Table 3: Treatment of kittens with additional products if beginning at 6 weeks of age on one of the broad-spectrum products that also prevents heartworms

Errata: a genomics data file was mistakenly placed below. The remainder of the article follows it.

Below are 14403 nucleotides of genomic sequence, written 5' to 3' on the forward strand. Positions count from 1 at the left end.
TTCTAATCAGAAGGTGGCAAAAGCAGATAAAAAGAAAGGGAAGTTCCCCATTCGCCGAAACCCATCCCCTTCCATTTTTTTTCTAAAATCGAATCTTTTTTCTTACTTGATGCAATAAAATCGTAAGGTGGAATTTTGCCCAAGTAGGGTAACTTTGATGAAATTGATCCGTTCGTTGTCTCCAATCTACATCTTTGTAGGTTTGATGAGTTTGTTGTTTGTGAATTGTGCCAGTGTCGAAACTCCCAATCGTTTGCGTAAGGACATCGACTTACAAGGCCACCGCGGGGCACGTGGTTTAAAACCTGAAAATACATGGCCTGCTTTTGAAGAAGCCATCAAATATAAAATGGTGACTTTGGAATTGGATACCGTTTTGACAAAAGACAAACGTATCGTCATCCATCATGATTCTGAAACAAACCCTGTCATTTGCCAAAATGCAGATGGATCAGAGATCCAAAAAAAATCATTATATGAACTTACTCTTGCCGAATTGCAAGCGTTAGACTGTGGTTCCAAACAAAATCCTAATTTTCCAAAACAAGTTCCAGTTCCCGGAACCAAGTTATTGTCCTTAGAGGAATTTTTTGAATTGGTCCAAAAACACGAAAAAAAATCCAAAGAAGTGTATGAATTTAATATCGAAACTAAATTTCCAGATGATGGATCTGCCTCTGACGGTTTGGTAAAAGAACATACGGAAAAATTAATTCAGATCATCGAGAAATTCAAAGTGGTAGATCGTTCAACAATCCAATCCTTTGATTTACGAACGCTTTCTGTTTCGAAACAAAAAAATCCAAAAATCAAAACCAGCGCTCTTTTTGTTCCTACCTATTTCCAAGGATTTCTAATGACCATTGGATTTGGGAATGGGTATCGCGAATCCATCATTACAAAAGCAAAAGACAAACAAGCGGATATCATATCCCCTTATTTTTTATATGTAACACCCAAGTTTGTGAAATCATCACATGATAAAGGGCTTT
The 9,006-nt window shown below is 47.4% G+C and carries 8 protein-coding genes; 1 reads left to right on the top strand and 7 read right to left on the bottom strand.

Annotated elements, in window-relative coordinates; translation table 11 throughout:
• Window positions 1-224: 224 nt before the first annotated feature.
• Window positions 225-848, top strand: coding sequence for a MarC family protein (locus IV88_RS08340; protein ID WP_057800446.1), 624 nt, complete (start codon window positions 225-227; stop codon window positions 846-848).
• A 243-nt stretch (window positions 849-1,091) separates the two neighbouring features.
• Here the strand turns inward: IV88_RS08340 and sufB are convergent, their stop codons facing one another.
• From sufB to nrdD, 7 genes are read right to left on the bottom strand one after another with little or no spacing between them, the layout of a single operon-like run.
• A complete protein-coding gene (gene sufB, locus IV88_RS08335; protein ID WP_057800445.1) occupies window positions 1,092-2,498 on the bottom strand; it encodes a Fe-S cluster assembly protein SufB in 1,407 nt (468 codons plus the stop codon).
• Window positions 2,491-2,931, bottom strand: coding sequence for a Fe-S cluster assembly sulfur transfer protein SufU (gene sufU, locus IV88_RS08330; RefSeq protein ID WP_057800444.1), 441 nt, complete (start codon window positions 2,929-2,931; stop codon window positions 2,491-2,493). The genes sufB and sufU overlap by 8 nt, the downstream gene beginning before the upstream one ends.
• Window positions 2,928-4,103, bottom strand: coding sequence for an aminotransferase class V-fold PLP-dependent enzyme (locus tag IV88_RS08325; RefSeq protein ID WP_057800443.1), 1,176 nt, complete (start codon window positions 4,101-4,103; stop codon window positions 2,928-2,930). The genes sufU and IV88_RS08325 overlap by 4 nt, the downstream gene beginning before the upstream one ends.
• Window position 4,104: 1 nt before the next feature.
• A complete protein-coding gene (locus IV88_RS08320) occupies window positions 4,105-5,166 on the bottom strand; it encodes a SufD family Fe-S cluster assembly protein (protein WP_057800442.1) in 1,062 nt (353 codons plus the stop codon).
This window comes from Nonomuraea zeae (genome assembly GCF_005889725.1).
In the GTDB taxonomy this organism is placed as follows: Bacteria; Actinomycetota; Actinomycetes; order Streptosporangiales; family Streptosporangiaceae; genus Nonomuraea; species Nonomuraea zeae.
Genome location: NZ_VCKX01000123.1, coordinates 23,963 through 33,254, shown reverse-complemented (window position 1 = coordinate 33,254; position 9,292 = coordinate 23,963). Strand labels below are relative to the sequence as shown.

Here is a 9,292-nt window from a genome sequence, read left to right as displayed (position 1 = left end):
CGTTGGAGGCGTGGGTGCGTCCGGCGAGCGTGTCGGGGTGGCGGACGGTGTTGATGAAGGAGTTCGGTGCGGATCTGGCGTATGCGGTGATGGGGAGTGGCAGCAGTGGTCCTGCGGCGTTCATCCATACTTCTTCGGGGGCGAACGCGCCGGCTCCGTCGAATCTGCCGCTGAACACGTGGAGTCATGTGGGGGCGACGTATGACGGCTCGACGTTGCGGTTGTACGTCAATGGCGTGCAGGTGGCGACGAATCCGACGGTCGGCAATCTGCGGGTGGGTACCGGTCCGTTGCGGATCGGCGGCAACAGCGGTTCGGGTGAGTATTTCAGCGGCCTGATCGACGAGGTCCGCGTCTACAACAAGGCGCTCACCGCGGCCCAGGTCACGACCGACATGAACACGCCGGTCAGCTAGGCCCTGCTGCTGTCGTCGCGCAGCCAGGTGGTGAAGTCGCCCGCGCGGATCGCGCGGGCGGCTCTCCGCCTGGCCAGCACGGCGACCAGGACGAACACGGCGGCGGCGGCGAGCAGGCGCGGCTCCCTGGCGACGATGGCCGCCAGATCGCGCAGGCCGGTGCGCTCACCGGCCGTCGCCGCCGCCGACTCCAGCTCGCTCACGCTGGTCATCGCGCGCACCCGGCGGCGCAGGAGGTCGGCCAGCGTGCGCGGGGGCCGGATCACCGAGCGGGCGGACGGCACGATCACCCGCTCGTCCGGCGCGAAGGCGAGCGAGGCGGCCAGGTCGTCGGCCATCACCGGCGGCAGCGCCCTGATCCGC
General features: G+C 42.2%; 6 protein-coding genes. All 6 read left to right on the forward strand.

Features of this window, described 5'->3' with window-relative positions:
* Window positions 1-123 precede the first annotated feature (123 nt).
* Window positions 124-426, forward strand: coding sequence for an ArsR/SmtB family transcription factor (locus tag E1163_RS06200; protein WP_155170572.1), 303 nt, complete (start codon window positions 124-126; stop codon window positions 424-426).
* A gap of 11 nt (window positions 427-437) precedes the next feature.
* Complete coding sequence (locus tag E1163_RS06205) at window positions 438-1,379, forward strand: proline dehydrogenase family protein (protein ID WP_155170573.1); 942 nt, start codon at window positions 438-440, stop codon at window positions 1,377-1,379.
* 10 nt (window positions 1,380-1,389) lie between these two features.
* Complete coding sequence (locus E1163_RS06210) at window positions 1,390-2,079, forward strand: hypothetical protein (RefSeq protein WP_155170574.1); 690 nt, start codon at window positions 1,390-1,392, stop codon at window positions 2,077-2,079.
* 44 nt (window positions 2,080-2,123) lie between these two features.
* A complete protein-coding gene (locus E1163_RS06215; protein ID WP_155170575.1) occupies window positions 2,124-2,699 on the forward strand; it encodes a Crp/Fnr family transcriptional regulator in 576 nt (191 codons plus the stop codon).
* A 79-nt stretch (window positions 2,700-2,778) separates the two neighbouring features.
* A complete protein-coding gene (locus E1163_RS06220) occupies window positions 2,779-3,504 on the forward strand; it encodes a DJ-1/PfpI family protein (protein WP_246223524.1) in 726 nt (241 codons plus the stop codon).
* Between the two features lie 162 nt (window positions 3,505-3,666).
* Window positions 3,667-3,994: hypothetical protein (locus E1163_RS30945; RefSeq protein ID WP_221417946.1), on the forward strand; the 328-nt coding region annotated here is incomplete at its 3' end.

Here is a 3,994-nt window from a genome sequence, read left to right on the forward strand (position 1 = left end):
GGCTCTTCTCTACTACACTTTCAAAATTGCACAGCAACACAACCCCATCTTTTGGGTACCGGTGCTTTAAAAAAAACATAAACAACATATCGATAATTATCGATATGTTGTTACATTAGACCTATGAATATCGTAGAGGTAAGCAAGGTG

Thus, the first thing to do is to ensure that the queen is already on some form of flea control to protect the neonates from fleas. (She should also already be on some form of internal parasite control program.). Then, if it is deemed necessary to treat cats early in life, they could be treated at 3 weeks and 5 weeks of age with Drontal. (This is a week before the labeled first treatment at 4 weeks of age, but there is no reason to believe that the pyrantel and praziquantel in these tablets would hurt the kittens). Drontal will remove hookworms and roundworms like pyrantel, but will also prevent any infections of cats with Dipylidium caninum. Then, at week 6 or 8, the cats could start on one of the monthly products that have been tested as to their safety for repeated regular administration (Table 3). Cats could be treated with Drontal during the third, fifth and seventh week of life and then started on Revolution® on week eight. If a cat begins on Heartgard®, it will be necessary to continue treatment with Drontal on weeks seven and nine to ensure roundworm control. If a cat begins on Interceptor®, additional internal parasite control is probably not necessary. Flea control in Heartgard or Interceptor® cats could begin with Program® at the time of first administration of the monthly product, or it could begin at eight weeks with Frontline® Plus or Advantage®. If kittens are noted to be infested with fleas, they could be treated with Capstar® beginning at four weeks to remove the adults. If ear mite treatment is needed for the Heartgard or Interceptor cats, it could be provided with Revolution, Acarexx or Milbemite. Tapeworms can be treated with Drontal, Droncit, or Cestex if they are diagnosed. Revolution and Frontline both probably have effects against mange and fur mites, and these two products and Advantage probably all have efficacy against the feline louse, Felicola subrostratus.